Following its 2012 election loss, the Republican Party placed a greater emphasis on Latino outreach—commissioning an “autopsy” report to serve as a blueprint for recruiting these voters in future cycles. That effort has since been compromised: With a polarizing and anti-immigrant candidate at the top of the GOP ticket, some in the party are worried they’ll lose Latinos up and down the ballot. But according to a new survey from a Latino polling firm, they may not need to worry too much: Latino voters aren’t translating their frustration with Donald Trump’s immigration policies to the down-ballot candidates in his party.
Immigration is a top issue among Latino registered voters, a Latino Decisions poll confirmed last week. Nationally, 38 percent of respondents said “immigration/ deportations” is the top issue facing their community, and one of the most important subjects “that [they] think Congress and the president should address.” But it seems Latino voters aren’t entirely aware of Senate candidates’ positions on immigration—a possible advantage to Republicans praying for the Latino vote as they try to retain their control of Congress.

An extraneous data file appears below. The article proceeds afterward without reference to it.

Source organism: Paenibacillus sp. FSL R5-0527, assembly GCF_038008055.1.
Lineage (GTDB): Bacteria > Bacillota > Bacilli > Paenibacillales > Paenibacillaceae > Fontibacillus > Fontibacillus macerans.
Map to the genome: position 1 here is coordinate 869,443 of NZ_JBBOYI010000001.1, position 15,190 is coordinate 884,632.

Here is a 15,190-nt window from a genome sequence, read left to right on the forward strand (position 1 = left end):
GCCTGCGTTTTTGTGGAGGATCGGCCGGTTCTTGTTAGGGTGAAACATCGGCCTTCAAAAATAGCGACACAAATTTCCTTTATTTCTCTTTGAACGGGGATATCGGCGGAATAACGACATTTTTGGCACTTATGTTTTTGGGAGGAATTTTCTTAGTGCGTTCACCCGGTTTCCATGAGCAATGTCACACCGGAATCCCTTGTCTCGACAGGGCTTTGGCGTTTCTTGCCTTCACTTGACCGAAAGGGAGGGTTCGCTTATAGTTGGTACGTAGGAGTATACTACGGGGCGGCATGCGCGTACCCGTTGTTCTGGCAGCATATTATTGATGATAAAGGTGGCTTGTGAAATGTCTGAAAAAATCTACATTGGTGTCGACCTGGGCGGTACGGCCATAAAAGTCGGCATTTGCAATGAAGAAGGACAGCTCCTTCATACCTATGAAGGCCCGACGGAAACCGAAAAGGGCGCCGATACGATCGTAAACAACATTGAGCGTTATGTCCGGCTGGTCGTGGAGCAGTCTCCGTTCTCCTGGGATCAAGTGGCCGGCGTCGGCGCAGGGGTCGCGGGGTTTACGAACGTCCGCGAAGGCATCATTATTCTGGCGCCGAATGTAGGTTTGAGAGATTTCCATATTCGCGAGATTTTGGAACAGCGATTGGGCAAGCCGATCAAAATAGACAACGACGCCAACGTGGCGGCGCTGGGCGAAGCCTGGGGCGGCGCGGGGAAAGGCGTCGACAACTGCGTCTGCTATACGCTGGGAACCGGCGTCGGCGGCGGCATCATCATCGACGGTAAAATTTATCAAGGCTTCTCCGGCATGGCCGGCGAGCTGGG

Take the survey respondents’ opinions on President Obama’s 2014 executive action on immigration. That proposal aimed to shield millions of undocumented immigrants from deportation, but it was effectively blocked earlier this year in a split decision by the U.S. Supreme Court. The poll found that Latino registered voters viewed Obama’s actions favorably, but the majority of respondents in battleground states didn’t know which Senate candidates support or oppose his policies.